James Stewart in Ann Arbor, Mich., 1970. Photo: Bill Bishop
Toronto writer Marni Jackson has written a novel about celebrity. Rose, the protagonist in Don’t I Know You? keeps having encounters with real-life famous people, the novelist John Updike, actors Bill Murray and Gwyneth Paltrow, singers Joni Mitchell, Leonard Cohen, Bob Dylan, and Neil Young.
I’ve known Marni for many years. Her novel, actually a series of interlocking short stories, attempts to come to grips with the phenomenon of fame and our unending preoccupation with it. It got me thinking about my own encounters with celebrity, the fascination with it that has marked my life.
The first movie star I ever met was James Stewart, a true Hollywood legend who had been making movies almost since they began to talk. I’d grown up loving him in such classics as Mr. Smith Goes to Washington, The Philadelphia Story, Winchester 73, The Man Who Shot Liberty Valance, Rear Window and Vertigo.
Standing outside Stewart’s hotel room in Ann Arbor, Michigan, accompanied by my pal Ray Bennett and photographer Bill Bishop, I actually hesitated for a moment, overwhelmed with a sense that as soon as I walked into his room, my life would never be quite the same. The fantasy I had enjoyed on the screen was about to become reality. The prospect was both exhilarating and daunting.
The door opened and standing there in the flesh was a rather formal, elderly looking gent (although Stewart was only sixty-one at the time), who didn’t seem to know who I was, even though I had known him for a lifetime.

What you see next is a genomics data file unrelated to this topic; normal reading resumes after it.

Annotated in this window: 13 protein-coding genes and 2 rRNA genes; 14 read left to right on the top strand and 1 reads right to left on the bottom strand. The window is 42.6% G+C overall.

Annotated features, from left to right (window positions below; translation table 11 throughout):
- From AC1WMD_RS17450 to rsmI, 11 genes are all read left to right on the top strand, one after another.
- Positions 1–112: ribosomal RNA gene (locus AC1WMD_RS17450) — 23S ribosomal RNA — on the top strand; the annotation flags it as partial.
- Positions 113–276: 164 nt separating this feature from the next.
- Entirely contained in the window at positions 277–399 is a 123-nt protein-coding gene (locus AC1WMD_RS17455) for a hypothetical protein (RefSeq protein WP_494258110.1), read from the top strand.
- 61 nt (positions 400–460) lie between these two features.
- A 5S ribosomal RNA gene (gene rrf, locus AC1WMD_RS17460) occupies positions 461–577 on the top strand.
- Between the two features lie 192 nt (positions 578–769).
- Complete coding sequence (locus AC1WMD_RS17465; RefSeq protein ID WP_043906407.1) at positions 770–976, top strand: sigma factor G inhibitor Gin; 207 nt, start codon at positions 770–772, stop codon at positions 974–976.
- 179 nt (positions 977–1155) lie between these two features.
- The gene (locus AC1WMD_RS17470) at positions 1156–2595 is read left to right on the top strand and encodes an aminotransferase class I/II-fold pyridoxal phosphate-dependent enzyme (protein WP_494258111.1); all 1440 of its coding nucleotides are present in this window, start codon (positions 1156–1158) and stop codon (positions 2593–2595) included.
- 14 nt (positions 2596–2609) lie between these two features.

Eventually, he warmed up, told great Hollywood stories, and the three of us spent a delightful afternoon together. Nonetheless, it taught me a valuable lesson that would help me with future encounters: reality never quite lives up to the fantasy found on a movie screen, although, I must admit, Stewart came awfully close.
As did Henry Fonda a few years later. Following him upstairs to his hotel suite, I stared at the back of his neck thinking: I’m looking at the back of Henry Fonda’s neck!
Seeing those early stars for the first time hit me with an almost physical force. Long before celebrities became ubiquitous via television and the Internet, movie stars were almost never seen except on a big screen in a darkened theater.
Exposure has now reduced them almost to the point of extinction, but back then stars like Stewart and Fonda were so removed from day-to-day existence, it was initially hard to fathom they were sitting right there in front of me.
I’ve spent a fair amount of time attempting to come to terms with my feelings about this celebrity fascination, wondering about a kid who could get excited about the back of Henry Fonda’s neck, forcing myself to admit that it was in fact a fascination (obsession?) and not simply journalistic pursuit.
Journalism, if I’m to be honest, was the convenient excuse that allowed me to indulge in that fascination (obsession?) over many years—perhaps too many years. What was missing from my own life that I so badly needed to be part of someone else’s life?
Originally, I believe, it had to do with a lonely teenager’s desire to get closer to the stars I saw in a small town on a large movie screen. I didn’t so much go to the movies as I inhabited them. Somewhere off in the misty distance, I imagined, lay an Emerald City filled with the beautiful women and handsome men I saw captured on celluloid. Somehow, I would make the journey and meet my heroes and my insular life would change for the better.